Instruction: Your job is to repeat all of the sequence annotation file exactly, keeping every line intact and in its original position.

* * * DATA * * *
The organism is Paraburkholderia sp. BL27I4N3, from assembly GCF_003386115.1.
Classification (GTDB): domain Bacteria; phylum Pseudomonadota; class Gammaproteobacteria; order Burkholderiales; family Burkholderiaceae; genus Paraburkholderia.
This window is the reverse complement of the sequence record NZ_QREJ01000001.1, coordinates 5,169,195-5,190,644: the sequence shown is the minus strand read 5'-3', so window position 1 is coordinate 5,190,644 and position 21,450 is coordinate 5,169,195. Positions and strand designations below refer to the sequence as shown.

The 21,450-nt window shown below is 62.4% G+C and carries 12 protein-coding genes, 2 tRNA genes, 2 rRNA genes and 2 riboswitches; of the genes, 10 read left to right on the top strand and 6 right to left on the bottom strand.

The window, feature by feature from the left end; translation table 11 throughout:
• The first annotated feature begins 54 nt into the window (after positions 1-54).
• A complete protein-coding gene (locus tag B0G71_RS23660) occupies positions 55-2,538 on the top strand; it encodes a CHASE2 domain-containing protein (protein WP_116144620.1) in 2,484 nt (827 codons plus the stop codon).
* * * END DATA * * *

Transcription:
The organism is Paraburkholderia sp. BL27I4N3, from assembly GCF_003386115.1.
Classification (GTDB): domain Bacteria; phylum Pseudomonadota; class Gammaproteobacteria; order Burkholderiales; family Burkholderiaceae; genus Paraburkholderia.
This window is the reverse complement of the sequence record NZ_QREJ01000001.1, coordinates 5,169,195-5,190,644: the sequence shown is the minus strand read 5'-3', so window position 1 is coordinate 5,190,644 and position 21,450 is coordinate 5,169,195. Positions and strand designations below refer to the sequence as shown.

The 21,450-nt window shown below is 62.4% G+C and carries 12 protein-coding genes, 2 tRNA genes, 2 rRNA genes and 2 riboswitches; of the genes, 10 read left to right on the top strand and 6 right to left on the bottom strand.

The window, feature by feature from the left end; translation table 11 throughout:
• The first annotated feature begins 54 nt into the window (after positions 1-54).
• A complete protein-coding gene (locus tag B0G71_RS23660) occupies positions 55-2,538 on the top strand; it encodes a CHASE2 domain-containing protein (protein WP_116144620.1) in 2,484 nt (827 codons plus the stop codon).